"This Beautiful Day" sign to get a new permanent home in Squamish

Sep 21 2020, 6:18 pm

The large “This Beautiful Day” sign will make a permanent return to Squamish after recently being acquired by BlueSky Properties, a division of Bosa Properties.

The public art piece was made by New York City-based artist Kristin McIver in 2015, when she was a Vancouver Biennale artist-in-residence at Quest University.

Over the first four years, the sign was located at Xwu’nekw Park on the Mamquam Blind Channel, and it became a popular Instgram-worthy photo attraction.

According to McIver, the phrase is inspired by the Squamish First Nation’s oral traditions and an acknowledgement expressed at the beginning of their public gatherings. The sign measures 26 feet in length, and its illuminated neon letters are solar powered.

“It’s fantastic to see the work returning to the place it was conceived and back to the community. It was very much a collaboration with the local First Nations community, and it’s nice to see that it’s coming back with their blessing,” said McIver in a statement. “The piece is really a prompt to encourage people to acknowledge the beauty in every day and every moment.”

BlueSky Properties acquired the sign as a public art feature for their new “SEAandSKY” master-planned community of over 1,000 homes in Squamish, being co-developed by Kingswood Properties.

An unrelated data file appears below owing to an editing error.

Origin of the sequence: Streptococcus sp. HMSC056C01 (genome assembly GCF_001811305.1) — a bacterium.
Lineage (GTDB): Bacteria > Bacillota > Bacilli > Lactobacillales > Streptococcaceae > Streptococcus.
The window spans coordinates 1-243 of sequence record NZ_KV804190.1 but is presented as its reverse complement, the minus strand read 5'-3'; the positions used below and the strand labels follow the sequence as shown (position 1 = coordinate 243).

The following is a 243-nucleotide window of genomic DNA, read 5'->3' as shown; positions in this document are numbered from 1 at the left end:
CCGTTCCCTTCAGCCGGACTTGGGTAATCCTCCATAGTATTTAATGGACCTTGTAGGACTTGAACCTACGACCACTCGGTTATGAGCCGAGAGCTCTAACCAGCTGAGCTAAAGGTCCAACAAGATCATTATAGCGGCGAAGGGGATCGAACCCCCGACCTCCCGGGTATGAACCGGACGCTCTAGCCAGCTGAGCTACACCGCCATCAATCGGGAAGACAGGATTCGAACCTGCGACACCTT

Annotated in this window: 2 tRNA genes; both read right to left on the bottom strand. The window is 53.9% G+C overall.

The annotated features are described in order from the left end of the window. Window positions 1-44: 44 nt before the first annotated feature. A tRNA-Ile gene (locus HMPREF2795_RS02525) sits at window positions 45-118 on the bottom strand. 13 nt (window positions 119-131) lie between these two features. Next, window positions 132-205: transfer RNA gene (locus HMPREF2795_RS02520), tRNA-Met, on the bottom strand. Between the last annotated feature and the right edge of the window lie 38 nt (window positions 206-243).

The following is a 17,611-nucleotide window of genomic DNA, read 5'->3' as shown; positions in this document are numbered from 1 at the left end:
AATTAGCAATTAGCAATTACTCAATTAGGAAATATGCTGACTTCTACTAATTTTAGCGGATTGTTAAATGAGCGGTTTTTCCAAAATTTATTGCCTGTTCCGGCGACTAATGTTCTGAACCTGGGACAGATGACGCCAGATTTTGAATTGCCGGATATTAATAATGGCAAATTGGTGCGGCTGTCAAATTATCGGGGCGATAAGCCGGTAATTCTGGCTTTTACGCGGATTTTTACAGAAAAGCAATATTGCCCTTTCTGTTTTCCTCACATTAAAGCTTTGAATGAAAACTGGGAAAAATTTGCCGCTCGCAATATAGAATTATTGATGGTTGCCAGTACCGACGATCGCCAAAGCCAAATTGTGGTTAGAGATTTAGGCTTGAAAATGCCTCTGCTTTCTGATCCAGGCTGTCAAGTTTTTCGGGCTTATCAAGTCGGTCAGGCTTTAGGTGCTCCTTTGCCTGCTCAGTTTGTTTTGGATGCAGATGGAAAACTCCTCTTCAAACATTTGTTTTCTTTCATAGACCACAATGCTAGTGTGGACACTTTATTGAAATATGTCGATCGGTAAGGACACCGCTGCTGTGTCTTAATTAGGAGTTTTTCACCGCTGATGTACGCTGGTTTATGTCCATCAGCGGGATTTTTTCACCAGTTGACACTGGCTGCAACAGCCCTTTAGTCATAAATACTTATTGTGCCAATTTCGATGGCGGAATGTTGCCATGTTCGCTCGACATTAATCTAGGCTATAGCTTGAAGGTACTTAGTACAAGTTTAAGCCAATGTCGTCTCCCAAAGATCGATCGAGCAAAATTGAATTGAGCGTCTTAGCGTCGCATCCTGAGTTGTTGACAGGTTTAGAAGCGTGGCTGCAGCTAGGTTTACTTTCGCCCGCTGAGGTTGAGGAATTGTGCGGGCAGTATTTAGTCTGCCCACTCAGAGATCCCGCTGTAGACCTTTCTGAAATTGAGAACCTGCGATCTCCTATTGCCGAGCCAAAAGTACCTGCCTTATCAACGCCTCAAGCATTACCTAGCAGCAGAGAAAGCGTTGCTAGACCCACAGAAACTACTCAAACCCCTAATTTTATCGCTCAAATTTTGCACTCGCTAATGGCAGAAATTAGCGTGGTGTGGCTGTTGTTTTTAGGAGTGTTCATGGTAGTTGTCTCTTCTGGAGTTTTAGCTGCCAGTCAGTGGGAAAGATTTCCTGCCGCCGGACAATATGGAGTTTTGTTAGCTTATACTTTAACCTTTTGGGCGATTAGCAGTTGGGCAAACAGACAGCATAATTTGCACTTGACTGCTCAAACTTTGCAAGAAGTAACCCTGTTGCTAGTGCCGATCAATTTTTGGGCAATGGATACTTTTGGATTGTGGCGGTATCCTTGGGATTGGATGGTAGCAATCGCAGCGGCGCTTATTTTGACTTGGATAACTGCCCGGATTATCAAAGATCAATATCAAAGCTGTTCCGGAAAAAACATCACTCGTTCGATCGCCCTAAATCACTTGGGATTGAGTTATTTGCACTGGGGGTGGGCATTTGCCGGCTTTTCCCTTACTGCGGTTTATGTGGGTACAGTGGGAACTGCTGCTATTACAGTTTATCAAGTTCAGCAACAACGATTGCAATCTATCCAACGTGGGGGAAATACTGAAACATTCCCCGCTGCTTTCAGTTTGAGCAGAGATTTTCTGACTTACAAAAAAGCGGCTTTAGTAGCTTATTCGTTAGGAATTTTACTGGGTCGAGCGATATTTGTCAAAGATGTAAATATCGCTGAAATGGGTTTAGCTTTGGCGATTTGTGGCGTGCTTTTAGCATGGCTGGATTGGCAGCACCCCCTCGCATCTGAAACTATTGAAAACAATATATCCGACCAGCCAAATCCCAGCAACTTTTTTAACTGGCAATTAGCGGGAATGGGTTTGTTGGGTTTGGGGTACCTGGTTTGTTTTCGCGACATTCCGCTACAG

The sign is being relocated from storage in Vancouver and will be temporarily installed this week outside their Discovery Centre, the presentation centre for the development. A permanent location will be provided for the sign when the neighbourhood is closer to full completion.

“Art is important to us and knowing there was a beautiful piece out there with such a deep connection to Squamish that we could bring back to the community really excited us,” said Martin Rahn, design innovation executive at Bosa and BlueSky Properties.

“We want to celebrate and integrate the SEAandSKY community into the larger Squamish community through art and through other efforts we have planned, and the Squamish arts council and the District were both on board and very supportive in bringing the art back home. This piece really makes you pause, reflect and take in where you are, and to bring those gestures back and allow people to appreciate it is important, particularly now.”

 

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Kenneth ChanKenneth Chan

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